The Pro introduces the player to the actual gameplay mechanics: using memory (your health) to trap, modify, heal and un-erase various creatures and objects in the game world in order to progress. Here, the game starts to resemble Double Fine’s Hack ‘n’ Slash a tiny bit, as you can strip abilities such as movement and attack from various creatures and then liberally slap them onto others and also control who they obey and who they attack.
As you can’t do actual damage to any of the creatures, you have to rely on your merry band of misfits to do your fighting for you. It was not long before I rode into battle on a flying turtle creature that attacked enemies with a railgun, while accompanied by a legged, fanged mushroom, a sword-wielding animated corpse, a firebreathing cyber rat and a spellcasting mushroom wizard whom I named Fungalf. Because I could.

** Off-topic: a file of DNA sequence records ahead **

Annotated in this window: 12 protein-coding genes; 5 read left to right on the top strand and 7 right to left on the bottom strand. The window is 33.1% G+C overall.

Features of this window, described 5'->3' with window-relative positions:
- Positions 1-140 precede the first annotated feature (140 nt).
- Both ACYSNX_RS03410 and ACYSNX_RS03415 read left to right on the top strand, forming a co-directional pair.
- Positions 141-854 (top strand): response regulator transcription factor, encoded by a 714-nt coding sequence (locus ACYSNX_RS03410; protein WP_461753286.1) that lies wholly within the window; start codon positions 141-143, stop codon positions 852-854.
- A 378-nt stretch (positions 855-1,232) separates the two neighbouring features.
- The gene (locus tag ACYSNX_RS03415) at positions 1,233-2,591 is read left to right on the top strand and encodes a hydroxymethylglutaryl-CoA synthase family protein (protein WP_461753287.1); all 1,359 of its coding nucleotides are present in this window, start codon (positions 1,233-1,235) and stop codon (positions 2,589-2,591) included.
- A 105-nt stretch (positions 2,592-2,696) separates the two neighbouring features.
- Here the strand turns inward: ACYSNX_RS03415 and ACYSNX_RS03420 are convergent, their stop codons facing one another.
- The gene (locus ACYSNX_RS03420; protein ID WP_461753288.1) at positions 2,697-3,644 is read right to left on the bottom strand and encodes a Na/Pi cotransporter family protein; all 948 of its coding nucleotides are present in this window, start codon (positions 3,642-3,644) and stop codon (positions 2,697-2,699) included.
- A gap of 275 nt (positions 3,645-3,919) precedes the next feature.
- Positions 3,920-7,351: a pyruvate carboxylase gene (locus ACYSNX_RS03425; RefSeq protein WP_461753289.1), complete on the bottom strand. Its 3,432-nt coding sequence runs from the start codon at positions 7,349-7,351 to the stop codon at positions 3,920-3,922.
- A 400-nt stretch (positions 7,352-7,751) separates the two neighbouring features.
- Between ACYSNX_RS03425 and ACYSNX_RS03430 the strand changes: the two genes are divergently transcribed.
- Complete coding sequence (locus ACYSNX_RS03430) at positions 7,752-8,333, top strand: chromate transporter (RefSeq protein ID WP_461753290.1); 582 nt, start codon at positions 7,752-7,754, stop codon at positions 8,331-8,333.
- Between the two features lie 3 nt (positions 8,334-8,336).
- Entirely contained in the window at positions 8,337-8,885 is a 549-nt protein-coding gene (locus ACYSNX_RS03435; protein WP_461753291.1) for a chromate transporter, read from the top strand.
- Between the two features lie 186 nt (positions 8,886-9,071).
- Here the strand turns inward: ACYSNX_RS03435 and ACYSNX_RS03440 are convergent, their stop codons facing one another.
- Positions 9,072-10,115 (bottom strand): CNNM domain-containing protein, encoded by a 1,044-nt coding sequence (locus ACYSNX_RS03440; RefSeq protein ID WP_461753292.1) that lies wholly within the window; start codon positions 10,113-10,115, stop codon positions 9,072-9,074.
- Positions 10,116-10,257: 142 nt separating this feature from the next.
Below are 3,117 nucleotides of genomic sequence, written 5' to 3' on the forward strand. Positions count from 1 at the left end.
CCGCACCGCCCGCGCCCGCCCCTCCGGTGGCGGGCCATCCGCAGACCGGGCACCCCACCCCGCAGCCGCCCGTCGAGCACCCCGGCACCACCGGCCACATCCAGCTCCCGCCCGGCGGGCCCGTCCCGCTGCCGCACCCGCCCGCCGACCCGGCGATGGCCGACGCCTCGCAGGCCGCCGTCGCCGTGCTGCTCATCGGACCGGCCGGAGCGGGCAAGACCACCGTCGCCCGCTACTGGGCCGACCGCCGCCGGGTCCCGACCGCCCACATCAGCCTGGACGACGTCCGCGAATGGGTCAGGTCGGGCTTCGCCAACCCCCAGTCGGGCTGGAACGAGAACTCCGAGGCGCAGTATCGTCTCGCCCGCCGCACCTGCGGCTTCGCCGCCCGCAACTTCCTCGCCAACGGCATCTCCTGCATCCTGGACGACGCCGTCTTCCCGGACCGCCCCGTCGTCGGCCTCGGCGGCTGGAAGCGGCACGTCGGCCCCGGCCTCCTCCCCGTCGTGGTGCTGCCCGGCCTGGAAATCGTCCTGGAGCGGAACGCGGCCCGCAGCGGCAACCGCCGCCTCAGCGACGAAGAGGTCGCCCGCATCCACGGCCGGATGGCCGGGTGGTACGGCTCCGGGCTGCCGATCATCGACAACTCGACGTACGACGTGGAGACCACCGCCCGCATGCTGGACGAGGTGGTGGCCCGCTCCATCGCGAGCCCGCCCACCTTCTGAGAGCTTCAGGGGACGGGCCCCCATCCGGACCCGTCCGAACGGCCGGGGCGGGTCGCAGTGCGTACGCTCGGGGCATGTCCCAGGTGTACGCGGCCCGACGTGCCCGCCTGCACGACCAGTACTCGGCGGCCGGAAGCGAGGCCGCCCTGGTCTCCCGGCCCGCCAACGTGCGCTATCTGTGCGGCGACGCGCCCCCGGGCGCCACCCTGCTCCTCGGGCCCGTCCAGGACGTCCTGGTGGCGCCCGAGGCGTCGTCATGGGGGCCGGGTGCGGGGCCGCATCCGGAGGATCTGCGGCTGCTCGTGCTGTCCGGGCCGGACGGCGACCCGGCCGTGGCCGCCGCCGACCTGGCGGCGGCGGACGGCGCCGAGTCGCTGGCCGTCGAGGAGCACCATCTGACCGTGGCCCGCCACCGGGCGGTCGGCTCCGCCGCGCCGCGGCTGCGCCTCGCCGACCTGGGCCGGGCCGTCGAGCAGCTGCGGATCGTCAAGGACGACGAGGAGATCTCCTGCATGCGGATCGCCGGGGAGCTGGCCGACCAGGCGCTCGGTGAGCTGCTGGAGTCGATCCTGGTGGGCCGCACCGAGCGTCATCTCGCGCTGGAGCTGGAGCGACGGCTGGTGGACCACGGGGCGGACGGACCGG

The game is highly generous with the power it gives you and few puzzles have but one solution, allowing and even requiring a bit of out of the box thinking, as you mix and match abilities with your creatures, taking advantage of the “ghosting” mechanic (which is to say interacting with dead objects while you yourself are dead) while the characters constantly speak of gods and godlike power all around you. Clever, mister Thomas. Clever indeed.
Going into The Magic Circle almost blindly at first, I was expecting what the gaming community has taken to derogatorily call “A Walking Simulator” (some of which I still enjoy) so I was pleasantly surprised by the mechanical depth that the game suddenly started to present to me. Furthermore, the third act of the game swaps gameplay styles without notice several times breaking walls fourth and higher in a way that I found to be very pleasant.
The aesthetic of the game is interesting and unique. While many placeholders exist in the environment, they are not overused and the first part of the game has a very stylized black and white look, while the middle mixes it with a colorful pixelated retro space FPS style. The result is something engaging and pleasant to look at for the majority of the experience.